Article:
As an economist I would put this as: the "model"*** above predicts a positive correlation between extrinsic and intrinsic motivation, unlike other models that predict a crowding out effect.


*Hint: gradeschool math is not math. Calculation is tedious and boring, no matter how relevant/relatable you make it. Math is fun, so teach it! Kids don't care whether things are useful, they care whether they're fun. They just say "who cares?" when they're trying to justify their disinterest.

**I have more to say about how to craft them well, but later. Actually it was a conversation with a development/education economist, Francisco Gallego, about what my job market paper has to say about designing education programs in these scenarios that got me thinking about the topic in general. The job market is exhausting but the upside is the fresh mental stimulation from meeting all kinds of new smart people.

***Quotation marks are mandatory here. I will never give in to the sociology definition of "model" :)

Monday, January 6, 2014

non-economic notes from AEA

  1. These are some of the best things I've ever spent $12 on. Squish-into-briefcase-able waterproof black comfortable dashing-through-the-snow shoes!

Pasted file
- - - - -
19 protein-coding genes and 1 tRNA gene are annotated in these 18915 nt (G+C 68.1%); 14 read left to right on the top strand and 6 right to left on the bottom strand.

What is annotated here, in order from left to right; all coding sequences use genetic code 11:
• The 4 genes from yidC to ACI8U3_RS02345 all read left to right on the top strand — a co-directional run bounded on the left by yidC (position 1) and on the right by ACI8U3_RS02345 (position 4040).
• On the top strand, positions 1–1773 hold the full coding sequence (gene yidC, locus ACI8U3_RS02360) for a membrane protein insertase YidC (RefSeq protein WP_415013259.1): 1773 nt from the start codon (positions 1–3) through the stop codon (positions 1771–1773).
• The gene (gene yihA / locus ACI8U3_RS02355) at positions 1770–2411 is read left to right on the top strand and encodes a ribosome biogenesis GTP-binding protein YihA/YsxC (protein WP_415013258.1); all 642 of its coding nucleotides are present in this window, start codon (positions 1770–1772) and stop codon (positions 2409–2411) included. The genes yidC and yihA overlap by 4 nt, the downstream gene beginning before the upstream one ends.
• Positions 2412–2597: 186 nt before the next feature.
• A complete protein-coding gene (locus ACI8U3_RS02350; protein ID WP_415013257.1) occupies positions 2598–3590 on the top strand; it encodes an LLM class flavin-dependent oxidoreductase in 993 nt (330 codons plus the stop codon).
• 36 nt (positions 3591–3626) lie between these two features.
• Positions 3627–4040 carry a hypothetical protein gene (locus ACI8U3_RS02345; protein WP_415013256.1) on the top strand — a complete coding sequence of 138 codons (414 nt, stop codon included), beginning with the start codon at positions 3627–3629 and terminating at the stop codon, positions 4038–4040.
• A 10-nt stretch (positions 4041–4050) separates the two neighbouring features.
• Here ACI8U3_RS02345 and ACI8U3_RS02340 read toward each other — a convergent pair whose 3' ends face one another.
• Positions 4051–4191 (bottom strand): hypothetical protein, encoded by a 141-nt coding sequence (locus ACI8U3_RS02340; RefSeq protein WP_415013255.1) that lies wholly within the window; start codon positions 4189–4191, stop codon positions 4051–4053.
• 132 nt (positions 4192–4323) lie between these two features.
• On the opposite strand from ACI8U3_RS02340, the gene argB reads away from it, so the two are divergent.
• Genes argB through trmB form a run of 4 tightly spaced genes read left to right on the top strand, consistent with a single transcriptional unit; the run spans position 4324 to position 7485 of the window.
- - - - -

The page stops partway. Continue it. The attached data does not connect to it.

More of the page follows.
2. Economist frugality has gone too far when they schedule the largest annual meeting in a place like Philadelphia in January instead of giving people an excuse to go somewhere they actually WANT to go. 
  3. The interviews I was most intimidated by were the most fun, overall.
  4. I'm an easy sell. Or just getting pretty good at focusing on the good sides to each job possibility. After just about every single interview I told Matt "hey such and such place could be really great! listen to this!"
  5. I'm officially cured of my hesitation regarding 5-hour energy drinks. They're gross, but do the job.
  6. One of those, along with 72 ounces of redbull, 2 liters and 3 cans of diet coke, and two excedrin, definitely set a personal record for caffeine consumption over three days... Someone better hire me, at least so I have health insurance for when my kidneys fail.
  7. Not all interviews start with "So tell us about your job market paper." "So how's your Portuguese?" wasn't anywhere on the list of questions to prepare for...
  8. And "Hi, I'm X, from Y College. I'm the economics department." was an entertainingly creative introduction. (And literally true.)
  9. I am almost physically averse to describing my job market paper in 3-5 minutes a single additional time. By the end of day one it was in such rote form that I knew exactly which phrases I changed between iterations.
  10. As a result, I probably sounded even more like a manic overly-caffeinated nerveball with speech set to "fast forward". Who hadn't slept in a week.